FOR livestock producers, feed determinations can be complex and difficult. For more than 25 years, Cargill has offered a suite of software-based decision-making tools designed to help customers make those decisions. These tools allow producers to provide proper animal nutrition while managing risks and volatility.
More than 100 years of global research and development (R&D) are at the cornerstone of Cargill Animal Nutrition's formulation and management tools.
"Our customers face a more complex, volatile environment than ever before — volatility in ingredient markets, government regulations and output markets," Scott Ainslie, director of strategic marketing and technology, told Feedstuffs. "Our goal is to help our customers make better, faster and more informed decisions to turn this volatility into a competitive advantage and help them grow their businesses. Using our decision-making tools and global R&D and applications centers, our customers can tap into a bigger resource than they would have on their own."
In addition to millions of dollars spent on R&D accumulating nutrient knowledge and animal requirement information, Cargill has invested more than $15 million in the last four years upgrading these formulation tools into a more sophisticated software package.
"Driving the software decision-making tools is the nutrient knowledge and the animal requirement engines that come out of our global R&D and technology capabilities," Ainslie said.
These software tools utilize Cargill's global nutrition database, or the Cargill Nutrition System, developed from years of research that is deeply rooted in a disciplined, scientific and customer-focused approach from two R&D centers and 13 application centers located in various regions across the world.
Dave Cook, global research and development director for Cargill Animal Nutrition, estimated that approximately 2.5 million scans per year are completed, and a majority of those are incorporated into the database.
"The Cargill Nutrition System is the industry's most accurate and consistent resource for nutrient information and analysis. It offers business partners access to Cargill's global network of information, which is updated on a daily basis," Ainslie said.
While based on the same industry-leading R&D, Cargill has a variety of software tools designed for different customer segments. For example, the MAX and AAMPS systems are decision-making tools for livestock producers and nutrition consultants, while the Pennent system, available through its Feed Management Systems Inc. subsidiary, is designed for mill owners.
"One way to think about it, in its simplest form, is we are helping customers decide which product to use and, in the most extreme cases, designing from the ground up the complete feed the customer will offer to their animals for the best possible performance," Cook explained.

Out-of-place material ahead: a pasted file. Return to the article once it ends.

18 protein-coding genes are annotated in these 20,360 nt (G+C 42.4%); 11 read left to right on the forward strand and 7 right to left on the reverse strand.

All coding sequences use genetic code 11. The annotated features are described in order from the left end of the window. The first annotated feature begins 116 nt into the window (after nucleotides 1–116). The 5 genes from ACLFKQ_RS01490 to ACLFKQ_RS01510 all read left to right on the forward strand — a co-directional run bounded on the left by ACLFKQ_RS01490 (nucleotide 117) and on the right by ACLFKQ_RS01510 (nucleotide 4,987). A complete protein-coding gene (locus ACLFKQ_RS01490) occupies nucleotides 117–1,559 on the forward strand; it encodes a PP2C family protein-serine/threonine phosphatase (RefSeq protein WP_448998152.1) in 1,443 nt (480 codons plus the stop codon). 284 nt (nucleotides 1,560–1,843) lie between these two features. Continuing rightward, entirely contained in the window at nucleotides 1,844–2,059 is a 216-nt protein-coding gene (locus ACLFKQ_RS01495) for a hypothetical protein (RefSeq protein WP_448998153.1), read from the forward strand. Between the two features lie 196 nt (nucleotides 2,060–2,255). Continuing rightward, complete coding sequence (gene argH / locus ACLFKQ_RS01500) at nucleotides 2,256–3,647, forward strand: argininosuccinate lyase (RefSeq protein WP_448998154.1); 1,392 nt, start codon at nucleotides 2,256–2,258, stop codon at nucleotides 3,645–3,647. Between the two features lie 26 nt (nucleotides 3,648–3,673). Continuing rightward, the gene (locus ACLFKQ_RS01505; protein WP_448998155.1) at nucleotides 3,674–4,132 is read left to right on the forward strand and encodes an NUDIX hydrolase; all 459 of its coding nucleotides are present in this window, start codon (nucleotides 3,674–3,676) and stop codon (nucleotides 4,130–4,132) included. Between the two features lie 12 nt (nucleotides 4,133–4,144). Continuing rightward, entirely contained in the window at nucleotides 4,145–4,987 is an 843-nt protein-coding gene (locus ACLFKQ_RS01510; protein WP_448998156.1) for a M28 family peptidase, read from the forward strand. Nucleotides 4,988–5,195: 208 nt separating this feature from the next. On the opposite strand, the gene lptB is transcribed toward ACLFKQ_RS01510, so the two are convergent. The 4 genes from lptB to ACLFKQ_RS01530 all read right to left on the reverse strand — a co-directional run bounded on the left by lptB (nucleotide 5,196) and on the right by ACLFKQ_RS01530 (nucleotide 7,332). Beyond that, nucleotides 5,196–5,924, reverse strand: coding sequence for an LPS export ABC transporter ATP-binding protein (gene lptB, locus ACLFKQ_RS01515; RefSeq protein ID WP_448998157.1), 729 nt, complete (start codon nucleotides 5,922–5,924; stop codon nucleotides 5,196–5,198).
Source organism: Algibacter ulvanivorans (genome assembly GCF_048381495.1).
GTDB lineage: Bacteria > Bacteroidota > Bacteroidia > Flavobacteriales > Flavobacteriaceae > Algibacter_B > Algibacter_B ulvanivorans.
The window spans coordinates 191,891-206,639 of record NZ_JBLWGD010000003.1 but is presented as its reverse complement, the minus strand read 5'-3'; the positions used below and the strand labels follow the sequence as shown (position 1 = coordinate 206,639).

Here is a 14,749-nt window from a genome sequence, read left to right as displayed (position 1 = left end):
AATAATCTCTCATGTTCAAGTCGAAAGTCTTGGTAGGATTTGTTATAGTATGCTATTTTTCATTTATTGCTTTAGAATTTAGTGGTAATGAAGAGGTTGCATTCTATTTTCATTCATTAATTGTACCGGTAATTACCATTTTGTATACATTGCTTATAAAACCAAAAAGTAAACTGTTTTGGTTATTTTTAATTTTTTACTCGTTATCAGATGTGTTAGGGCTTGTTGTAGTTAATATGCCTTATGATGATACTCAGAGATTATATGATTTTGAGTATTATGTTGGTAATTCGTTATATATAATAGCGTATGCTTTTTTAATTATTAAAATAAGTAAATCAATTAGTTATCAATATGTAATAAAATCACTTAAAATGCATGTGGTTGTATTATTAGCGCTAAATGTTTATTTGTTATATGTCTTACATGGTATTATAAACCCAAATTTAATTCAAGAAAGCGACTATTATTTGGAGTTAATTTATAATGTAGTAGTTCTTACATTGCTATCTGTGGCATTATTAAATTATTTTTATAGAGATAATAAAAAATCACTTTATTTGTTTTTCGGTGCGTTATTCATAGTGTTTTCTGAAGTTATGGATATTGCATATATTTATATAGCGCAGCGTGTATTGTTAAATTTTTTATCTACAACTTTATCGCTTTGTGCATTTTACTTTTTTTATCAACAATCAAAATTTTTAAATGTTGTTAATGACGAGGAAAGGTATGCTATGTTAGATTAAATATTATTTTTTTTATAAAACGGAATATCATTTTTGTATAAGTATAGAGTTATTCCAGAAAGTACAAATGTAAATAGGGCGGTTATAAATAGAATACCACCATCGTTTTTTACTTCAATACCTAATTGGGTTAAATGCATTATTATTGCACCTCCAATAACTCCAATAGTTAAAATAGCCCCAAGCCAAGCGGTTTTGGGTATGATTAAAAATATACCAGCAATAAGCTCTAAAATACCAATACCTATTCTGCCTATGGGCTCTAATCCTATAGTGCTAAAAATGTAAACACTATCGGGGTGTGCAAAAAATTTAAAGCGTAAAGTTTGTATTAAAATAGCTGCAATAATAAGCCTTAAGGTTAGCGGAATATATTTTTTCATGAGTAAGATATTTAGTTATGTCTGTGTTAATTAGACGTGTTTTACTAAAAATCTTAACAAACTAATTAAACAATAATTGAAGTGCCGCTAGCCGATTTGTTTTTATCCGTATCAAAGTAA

Through its network of consultants and feed distributors around the world, Cargill's decision-making software tools assist livestock producers with beef, dairy, swine and poultry operations to customize the right feed for the particular animal group's stage of development and environment.
Formulating a unique animal feed can be simplified when users combine the animal requirement model with the nutrition model of the software programs.
Regarding the animal requirements, Cargill consultants or customers may model and predict an animal's needs under a wide variety of product systems, environments, genetics and economics.
In addition, on the nutrition side, the models allow users to better characterize the value of ingredients.
"The real value is the proprietary, customizable nature of the animal requirement model and proprietary nutrient inflows from ingredients that come from our global database," Ainslie explained.
Since some customers do not desire customized feed formulation, these same decision-making tools can be used to help Cargill design a product line.
The work of the Cargill global research team at the R&D centers or directly working with customers is being coordinated in a way that constantly updates the available software systems with the latest scientific data.
At the end of the day, Cargill wants to bring its global expertise to each operation it serves.
"Customers are facing incredible dynamic situations. It allows us to provide decision-making tools that are as dynamic as the environment that, increasingly, our customers are in," Ainslie concluded. "If it is a competitive advantage for our customers, then it is a competitive advantage for us."
The purpose of the MAX and AAMPS systems is to give livestock producers the ability to feed their animals the optimal blend of nutrition while properly managing pricing risks associated with volatile commodity markets.
For livestock producers, the systems can tailor a personalized diet formulation to an operation that can be frequently modified for factors such as the environment or equal substitution for lower-cost ingredients.
Real-time information from the global nutrition database is included in both the MAX and AAMPS systems. The database leverages near-infrared technology, allowing producers to test and profile the nutrient content of feed ingredients in an instant. Therefore, producers can quickly compare the price of equivalent ingredients.
Other features of the programs include feed inventory tracking, custom reports summarizing feed economics by diet or operation and predicting animal performance.